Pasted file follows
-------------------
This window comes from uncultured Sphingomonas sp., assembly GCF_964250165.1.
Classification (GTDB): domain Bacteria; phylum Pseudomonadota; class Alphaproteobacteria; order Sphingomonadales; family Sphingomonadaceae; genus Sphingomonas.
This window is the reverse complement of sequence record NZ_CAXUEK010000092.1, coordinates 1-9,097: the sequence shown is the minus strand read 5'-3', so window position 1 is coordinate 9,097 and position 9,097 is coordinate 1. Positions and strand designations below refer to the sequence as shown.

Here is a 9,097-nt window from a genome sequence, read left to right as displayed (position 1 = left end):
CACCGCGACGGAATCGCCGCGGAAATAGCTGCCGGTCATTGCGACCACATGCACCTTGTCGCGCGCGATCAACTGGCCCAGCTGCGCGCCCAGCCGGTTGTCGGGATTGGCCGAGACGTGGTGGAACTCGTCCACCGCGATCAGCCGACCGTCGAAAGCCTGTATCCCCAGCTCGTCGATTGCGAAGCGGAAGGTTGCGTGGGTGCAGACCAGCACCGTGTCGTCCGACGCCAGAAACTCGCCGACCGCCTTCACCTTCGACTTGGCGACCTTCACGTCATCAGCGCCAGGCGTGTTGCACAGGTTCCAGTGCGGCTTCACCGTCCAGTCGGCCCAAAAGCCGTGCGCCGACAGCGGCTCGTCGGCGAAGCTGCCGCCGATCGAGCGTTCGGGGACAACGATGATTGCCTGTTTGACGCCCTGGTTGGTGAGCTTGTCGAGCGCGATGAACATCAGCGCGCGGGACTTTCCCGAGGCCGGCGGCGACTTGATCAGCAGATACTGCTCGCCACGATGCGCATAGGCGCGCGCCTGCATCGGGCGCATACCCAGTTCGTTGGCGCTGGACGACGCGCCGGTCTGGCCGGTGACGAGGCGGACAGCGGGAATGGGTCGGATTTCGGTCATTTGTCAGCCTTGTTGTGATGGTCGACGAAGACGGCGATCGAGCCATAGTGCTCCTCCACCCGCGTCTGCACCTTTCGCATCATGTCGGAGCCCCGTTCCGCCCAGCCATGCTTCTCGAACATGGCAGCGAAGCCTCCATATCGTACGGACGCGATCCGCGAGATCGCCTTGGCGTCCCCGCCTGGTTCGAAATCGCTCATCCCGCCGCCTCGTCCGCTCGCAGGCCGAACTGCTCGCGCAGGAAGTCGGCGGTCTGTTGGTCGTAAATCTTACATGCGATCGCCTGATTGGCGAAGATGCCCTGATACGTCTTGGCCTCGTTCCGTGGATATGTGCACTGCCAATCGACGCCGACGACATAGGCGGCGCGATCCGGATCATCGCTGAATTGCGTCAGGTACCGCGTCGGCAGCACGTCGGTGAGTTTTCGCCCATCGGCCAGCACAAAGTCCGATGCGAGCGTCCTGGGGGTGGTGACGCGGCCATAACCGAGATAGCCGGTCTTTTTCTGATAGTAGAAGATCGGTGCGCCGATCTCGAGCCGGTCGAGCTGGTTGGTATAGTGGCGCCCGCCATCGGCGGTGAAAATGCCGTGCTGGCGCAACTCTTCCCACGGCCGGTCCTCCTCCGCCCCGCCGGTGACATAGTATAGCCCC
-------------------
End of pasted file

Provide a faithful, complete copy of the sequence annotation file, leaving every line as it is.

This window comes from uncultured Sphingomonas sp., assembly GCF_964250165.1.
Classification (GTDB): domain Bacteria; phylum Pseudomonadota; class Alphaproteobacteria; order Sphingomonadales; family Sphingomonadaceae; genus Sphingomonas.
This window is the reverse complement of sequence record NZ_CAXUEK010000092.1, coordinates 1-9,097: the sequence shown is the minus strand read 5'-3', so window position 1 is coordinate 9,097 and position 9,097 is coordinate 1. Positions and strand designations below refer to the sequence as shown.

Here is a 9,097-nt window from a genome sequence, read left to right as displayed (position 1 = left end):
CACCGCGACGGAATCGCCGCGGAAATAGCTGCCGGTCATTGCGACCACATGCACCTTGTCGCGCGCGATCAACTGGCCCAGCTGCGCGCCCAGCCGGTTGTCGGGATTGGCCGAGACGTGGTGGAACTCGTCCACCGCGATCAGCCGACCGTCGAAAGCCTGTATCCCCAGCTCGTCGATTGCGAAGCGGAAGGTTGCGTGGGTGCAGACCAGCACCGTGTCGTCCGACGCCAGAAACTCGCCGACCGCCTTCACCTTCGACTTGGCGACCTTCACGTCATCAGCGCCAGGCGTGTTGCACAGGTTCCAGTGCGGCTTCACCGTCCAGTCGGCCCAAAAGCCGTGCGCCGACAGCGGCTCGTCGGCGAAGCTGCCGCCGATCGAGCGTTCGGGGACAACGATGATTGCCTGTTTGACGCCCTGGTTGGTGAGCTTGTCGAGCGCGATGAACATCAGCGCGCGGGACTTTCCCGAGGCCGGCGGCGACTTGATCAGCAGATACTGCTCGCCACGATGCGCATAGGCGCGCGCCTGCATCGGGCGCATACCCAGTTCGTTGGCGCTGGACGACGCGCCGGTCTGGCCGGTGACGAGGCGGACAGCGGGAATGGGTCGGATTTCGGTCATTTGTCAGCCTTGTTGTGATGGTCGACGAAGACGGCGATCGAGCCATAGTGCTCCTCCACCCGCGTCTGCACCTTTCGCATCATGTCGGAGCCCCGTTCCGCCCAGCCATGCTTCTCGAACATGGCAGCGAAGCCTCCATATCGTACGGACGCGATCCGCGAGATCGCCTTGGCGTCCCCGCCTGGTTCGAAATCGCTCATCCCGCCGCCTCGTCCGCTCGCAGGCCGAACTGCTCGCGCAGGAAGTCGGCGGTCTGTTGGTCGTAAATCTTACATGCGATCGCCTGATTGGCGAAGATGCCCTGATACGTCTTGGCCTCGTTCCGTGGATATGTGCACTGCCAATCGACGCCGACGACATAGGCGGCGCGATCCGGATCATCGCTGAATTGCGTCAGGTACCGCGTCGGCAGCACGTCGGTGAGTTTTCGCCCATCGGCCAGCACAAAGTCCGATGCGAGCGTCCTGGGGGTGGTGACGCGGCCATAACCGAGATAGCCGGTCTTTTTCTGATAGTAGAAGATCGGTGCGCCGATCTCGAGCCGGTCGAGCTGGTTGGTATAGTGGCGCCCGCCATCGGCGGTGAAAATGCCGTGCTGGCGCAACTCTTCCCACGGCCGGTCCTCCTCCGCCCCGCCGGTGACATAGTATAGCCCC